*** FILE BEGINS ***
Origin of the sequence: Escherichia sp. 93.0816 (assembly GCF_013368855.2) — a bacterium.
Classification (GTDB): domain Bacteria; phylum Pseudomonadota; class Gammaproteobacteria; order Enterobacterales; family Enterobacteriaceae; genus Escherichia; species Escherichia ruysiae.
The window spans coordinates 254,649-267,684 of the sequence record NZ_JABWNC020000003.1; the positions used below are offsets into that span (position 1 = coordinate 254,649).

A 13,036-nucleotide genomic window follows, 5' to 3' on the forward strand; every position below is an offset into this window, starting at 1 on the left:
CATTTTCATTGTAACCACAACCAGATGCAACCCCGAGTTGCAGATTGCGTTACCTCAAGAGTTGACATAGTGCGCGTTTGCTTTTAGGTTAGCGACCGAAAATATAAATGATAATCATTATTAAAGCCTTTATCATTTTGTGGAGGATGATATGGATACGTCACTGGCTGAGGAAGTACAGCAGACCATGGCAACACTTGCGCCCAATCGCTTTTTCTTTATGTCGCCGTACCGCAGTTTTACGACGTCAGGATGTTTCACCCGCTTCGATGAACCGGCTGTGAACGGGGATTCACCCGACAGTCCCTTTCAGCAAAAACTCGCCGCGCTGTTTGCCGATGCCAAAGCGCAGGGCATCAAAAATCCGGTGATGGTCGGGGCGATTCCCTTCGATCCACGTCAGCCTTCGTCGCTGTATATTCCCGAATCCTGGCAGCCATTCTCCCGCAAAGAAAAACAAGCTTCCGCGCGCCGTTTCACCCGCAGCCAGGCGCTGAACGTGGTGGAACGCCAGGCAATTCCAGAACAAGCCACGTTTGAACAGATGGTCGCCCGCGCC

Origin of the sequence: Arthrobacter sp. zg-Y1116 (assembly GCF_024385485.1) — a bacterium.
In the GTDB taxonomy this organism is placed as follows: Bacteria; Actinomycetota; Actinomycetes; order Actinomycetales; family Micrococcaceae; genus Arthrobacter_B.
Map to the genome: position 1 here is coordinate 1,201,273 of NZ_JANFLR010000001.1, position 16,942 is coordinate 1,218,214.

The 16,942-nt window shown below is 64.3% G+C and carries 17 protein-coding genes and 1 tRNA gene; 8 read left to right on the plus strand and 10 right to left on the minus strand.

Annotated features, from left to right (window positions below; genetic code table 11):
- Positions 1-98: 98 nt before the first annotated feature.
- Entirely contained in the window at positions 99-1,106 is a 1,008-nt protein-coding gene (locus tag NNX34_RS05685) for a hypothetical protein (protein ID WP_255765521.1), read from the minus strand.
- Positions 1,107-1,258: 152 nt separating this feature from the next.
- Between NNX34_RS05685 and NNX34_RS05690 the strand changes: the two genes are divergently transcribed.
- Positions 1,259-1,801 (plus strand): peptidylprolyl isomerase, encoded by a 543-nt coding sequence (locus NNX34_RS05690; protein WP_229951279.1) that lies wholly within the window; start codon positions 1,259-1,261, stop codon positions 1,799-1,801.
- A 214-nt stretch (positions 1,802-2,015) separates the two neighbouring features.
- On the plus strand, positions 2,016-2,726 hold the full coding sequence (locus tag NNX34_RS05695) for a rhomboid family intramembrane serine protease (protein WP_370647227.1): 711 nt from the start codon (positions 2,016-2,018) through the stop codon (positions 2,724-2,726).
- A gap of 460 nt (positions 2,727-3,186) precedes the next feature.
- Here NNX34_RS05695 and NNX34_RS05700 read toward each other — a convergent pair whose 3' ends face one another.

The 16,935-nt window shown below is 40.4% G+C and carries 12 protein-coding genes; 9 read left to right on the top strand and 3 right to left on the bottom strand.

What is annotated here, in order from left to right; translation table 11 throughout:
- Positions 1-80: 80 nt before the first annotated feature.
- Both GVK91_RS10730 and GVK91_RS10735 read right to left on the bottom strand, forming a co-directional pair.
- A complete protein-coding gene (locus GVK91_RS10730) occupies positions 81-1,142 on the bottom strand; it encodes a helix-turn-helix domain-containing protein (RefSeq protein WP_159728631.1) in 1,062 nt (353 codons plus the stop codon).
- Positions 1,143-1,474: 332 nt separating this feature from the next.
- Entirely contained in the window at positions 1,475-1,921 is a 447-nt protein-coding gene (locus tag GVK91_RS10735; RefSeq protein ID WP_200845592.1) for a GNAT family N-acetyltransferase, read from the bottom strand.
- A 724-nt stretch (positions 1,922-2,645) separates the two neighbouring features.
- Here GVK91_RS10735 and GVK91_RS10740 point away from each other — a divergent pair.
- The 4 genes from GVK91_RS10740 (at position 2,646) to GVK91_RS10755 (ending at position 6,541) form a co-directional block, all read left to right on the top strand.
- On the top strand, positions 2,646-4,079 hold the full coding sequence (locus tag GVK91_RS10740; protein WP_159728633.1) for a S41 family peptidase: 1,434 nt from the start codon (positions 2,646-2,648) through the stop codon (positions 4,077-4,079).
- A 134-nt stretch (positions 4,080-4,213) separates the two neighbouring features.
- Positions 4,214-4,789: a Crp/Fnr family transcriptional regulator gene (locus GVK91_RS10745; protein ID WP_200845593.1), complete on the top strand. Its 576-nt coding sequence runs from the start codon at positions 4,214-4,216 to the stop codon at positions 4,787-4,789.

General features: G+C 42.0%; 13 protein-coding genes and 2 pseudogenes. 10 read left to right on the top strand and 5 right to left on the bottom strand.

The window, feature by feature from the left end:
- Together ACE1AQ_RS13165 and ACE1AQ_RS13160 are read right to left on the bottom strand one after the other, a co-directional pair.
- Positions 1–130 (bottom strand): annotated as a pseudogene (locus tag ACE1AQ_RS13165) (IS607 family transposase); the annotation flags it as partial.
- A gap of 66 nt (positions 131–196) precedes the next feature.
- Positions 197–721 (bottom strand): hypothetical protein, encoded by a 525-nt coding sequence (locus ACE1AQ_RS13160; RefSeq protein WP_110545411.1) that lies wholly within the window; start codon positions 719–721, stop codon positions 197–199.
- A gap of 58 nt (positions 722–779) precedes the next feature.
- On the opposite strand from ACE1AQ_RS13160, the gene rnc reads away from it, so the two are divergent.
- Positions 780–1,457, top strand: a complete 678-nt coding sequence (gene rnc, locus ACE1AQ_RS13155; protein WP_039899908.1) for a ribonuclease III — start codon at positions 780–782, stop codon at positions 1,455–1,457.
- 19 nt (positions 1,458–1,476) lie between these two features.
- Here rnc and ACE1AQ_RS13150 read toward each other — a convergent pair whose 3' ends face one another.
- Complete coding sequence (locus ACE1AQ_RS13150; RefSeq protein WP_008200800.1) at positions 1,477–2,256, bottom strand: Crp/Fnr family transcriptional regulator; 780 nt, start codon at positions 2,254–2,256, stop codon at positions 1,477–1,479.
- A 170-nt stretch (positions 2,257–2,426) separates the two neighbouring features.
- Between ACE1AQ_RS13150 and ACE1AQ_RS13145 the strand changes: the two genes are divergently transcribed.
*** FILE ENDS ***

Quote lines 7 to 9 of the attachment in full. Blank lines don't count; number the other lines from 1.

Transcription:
In the GTDB taxonomy this organism is placed as follows: Bacteria; Actinomycetota; Actinomycetes; order Actinomycetales; family Micrococcaceae; genus Arthrobacter_B.
Map to the genome: position 1 here is coordinate 1,201,273 of NZ_JANFLR010000001.1, position 16,942 is coordinate 1,218,214.

The 16,942-nt window shown below is 64.3% G+C and carries 17 protein-coding genes and 1 tRNA gene; 8 read left to right on the plus strand and 10 right to left on the minus strand.